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10 million people are trying to tweet, text, and phone home to the storm-ravaged Philippines

Reuters/Erik De Castro
An aerial view of a coastal town, devastated by super Typhoon Haiyan, in Samar province in central Philippines.
By Heather Timmons
Published Last updated This article is more than 2 years old.

The massive Philippine diaspora fuels everything from global shipping to US medical care to Hong Kong maid services, and a huge proportion of those workers are desperately trying reach their family and friends after Super Typhoon Haiyan devastated the island nation this weekend.

The storm is known as Typhoon Yolanda in the Philippines, where it has affected more than 4 million people, killing up 10,000, and leaving tens of thousands homeless, and many without power or mobile phone service. That last category is a crucial lifeline in the Philippines, where an estimated 10 to 13 million citizens are working abroad. While the Philippines is very much part of the developing world, with a per-capita GDP of $4,300, it has the mobile phone penetration of a much richer country, thanks to the overseas Filipinos who stay in touch with their loved ones and send money home.

Philippines mobile phone penetration, measured by the number of SIM cards per person, was 112% in March of 2013, compared to about 70% in India and 86% in Nicaragua, which have similar GDP per capita ratios. Smartphone sales growth in the Philippines was 146% for the 12 months ended in March, attributed to Filipino consumers’ “growing love affair” with SMS, Facebook and Twitter.

The embrace of smartphones and social media was quickly seized on by storm victims, rescue workers and overseas friends and relatives quickly grouped on Twitter, and sorted into hashtags:

Many people took to Twitter to search for family members:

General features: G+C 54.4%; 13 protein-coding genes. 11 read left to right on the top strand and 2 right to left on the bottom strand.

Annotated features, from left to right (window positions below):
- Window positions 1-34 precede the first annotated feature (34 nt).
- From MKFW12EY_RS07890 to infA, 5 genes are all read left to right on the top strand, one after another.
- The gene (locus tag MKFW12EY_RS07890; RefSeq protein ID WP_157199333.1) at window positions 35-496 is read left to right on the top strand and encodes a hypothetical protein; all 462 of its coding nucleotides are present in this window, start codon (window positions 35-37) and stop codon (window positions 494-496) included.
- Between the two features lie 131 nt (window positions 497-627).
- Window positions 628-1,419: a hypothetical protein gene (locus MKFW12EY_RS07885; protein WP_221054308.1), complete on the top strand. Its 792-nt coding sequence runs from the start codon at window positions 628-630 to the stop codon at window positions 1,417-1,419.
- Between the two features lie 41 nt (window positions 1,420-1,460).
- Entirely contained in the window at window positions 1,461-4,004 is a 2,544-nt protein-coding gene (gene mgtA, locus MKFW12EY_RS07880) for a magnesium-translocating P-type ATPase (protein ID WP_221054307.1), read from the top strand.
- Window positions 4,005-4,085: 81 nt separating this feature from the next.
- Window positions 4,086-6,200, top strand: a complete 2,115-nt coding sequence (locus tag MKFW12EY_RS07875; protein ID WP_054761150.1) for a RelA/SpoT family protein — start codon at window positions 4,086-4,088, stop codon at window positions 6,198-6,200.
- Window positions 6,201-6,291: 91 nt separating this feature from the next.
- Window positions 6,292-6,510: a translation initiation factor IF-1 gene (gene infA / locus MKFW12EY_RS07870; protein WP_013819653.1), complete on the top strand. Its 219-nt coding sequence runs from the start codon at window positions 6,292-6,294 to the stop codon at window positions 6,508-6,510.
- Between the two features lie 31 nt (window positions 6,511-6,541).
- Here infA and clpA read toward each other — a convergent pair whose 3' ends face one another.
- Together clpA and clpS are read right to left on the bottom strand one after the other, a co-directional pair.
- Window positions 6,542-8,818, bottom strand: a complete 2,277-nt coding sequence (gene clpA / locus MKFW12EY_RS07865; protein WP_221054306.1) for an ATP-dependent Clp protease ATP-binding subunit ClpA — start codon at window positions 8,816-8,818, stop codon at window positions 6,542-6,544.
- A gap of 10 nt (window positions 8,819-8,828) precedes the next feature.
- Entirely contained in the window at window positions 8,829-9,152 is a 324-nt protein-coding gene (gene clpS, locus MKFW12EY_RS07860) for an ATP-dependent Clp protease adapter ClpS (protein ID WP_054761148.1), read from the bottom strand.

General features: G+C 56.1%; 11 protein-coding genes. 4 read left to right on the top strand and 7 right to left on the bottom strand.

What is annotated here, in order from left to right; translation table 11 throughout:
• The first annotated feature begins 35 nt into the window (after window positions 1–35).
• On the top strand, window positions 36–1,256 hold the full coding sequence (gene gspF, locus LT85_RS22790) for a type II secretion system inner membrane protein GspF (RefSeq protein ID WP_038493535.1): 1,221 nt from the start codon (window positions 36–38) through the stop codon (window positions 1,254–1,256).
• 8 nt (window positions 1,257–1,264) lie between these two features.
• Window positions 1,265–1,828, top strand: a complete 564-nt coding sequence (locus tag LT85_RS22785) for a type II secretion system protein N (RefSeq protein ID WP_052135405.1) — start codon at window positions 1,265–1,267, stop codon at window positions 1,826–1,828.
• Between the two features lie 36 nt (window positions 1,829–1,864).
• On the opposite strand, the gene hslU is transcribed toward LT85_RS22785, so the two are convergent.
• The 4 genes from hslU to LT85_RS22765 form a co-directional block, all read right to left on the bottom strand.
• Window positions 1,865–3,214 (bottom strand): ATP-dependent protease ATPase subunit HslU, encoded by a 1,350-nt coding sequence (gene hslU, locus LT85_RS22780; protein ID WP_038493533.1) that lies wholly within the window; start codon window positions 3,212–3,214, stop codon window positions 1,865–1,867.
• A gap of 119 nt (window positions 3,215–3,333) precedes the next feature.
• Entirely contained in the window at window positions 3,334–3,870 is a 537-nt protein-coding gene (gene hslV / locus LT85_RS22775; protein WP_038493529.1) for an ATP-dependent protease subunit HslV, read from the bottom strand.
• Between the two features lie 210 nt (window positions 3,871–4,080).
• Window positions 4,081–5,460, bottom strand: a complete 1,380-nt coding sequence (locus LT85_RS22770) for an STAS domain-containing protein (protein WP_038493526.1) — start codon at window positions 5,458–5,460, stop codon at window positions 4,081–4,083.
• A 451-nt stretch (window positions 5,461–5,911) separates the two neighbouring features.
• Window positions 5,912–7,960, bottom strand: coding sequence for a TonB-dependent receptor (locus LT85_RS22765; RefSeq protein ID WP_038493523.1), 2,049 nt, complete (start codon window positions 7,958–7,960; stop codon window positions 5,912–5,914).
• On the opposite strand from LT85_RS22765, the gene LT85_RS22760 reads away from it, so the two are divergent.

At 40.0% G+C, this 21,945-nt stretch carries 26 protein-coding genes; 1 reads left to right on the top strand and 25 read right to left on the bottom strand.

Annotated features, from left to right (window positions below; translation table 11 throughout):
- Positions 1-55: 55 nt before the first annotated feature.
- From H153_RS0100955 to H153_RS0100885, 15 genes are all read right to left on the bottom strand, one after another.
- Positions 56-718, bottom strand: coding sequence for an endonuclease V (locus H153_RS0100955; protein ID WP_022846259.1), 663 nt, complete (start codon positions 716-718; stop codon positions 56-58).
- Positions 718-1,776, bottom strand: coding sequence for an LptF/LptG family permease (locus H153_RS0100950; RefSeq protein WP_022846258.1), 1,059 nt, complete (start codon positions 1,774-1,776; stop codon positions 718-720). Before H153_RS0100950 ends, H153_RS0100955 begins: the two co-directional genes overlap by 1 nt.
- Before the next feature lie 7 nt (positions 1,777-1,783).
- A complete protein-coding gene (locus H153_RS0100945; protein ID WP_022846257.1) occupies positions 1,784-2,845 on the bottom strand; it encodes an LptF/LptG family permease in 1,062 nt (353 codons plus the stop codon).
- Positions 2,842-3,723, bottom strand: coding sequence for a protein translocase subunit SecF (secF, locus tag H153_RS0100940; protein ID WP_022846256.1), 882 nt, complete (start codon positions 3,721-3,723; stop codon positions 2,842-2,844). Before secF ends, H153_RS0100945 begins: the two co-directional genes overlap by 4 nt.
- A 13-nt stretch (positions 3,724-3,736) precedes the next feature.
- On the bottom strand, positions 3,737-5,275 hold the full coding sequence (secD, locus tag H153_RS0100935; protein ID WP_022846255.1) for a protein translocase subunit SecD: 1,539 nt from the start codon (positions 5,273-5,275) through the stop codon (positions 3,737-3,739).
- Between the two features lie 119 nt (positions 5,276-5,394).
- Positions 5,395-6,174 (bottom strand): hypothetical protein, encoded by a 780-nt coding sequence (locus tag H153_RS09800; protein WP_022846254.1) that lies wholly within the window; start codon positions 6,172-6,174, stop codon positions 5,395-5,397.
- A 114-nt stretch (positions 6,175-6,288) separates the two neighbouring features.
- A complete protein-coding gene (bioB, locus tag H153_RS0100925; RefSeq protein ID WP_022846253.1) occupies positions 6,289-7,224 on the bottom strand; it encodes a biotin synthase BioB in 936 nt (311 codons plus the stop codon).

There were also hastily-organized Facebook pages for the specific areas, like Tacloban, one of the hardest-hit cities, and Samar. Relatives messaged local politicians on their personal pages and turned to Facebook pages of the Philippine Red Cross and newspaper the Inquirer. Google set up a Typhoon Yolanda person finder database that had about 50,000 entries by Tuesday evening.

For many of these concerned overseas relatives, though, answers were not forthcoming. Much of the country’s telecommunications infrastructure was knocked out and electricity down in the days after the storm passed. Smart Communications, which has about 60% of the country’s mobile phone subscribers, set up battery-power satellite phone stations in Tacloban to allow free calls, and deployed the Thuraya SatSleeve, which turns an iPhone into a portable satellite phone.

Without electricity to power cell phones and limited reception, some families in the Philippines turned to an old-fashioned messages, writing notes on scraps of paper that were then collected by a reporter from television station GMA, broadcast and published on its website.

“Don’t worry we’re all safe, except the wrecked house. Ging-Ging and Son was found dead,” read one.

Many read simply “I’m alive!”

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